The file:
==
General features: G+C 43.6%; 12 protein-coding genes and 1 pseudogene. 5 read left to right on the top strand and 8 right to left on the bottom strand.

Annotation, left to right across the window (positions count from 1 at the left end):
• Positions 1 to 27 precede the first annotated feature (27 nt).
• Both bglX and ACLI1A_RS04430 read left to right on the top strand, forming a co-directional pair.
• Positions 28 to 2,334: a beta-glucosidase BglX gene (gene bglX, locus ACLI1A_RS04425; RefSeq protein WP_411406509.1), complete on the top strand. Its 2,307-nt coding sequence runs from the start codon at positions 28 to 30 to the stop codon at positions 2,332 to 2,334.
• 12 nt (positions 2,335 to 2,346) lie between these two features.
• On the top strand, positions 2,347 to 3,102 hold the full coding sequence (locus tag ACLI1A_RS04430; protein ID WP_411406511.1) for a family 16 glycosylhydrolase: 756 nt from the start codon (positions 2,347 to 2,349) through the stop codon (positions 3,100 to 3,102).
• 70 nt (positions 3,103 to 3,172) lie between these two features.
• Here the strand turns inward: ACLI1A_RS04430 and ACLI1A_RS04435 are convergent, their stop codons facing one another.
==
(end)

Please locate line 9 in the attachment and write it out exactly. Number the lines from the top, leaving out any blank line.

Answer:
• Here the strand turns inward: ACLI1A_RS04430 and ACLI1A_RS04435 are convergent, their stop codons facing one another.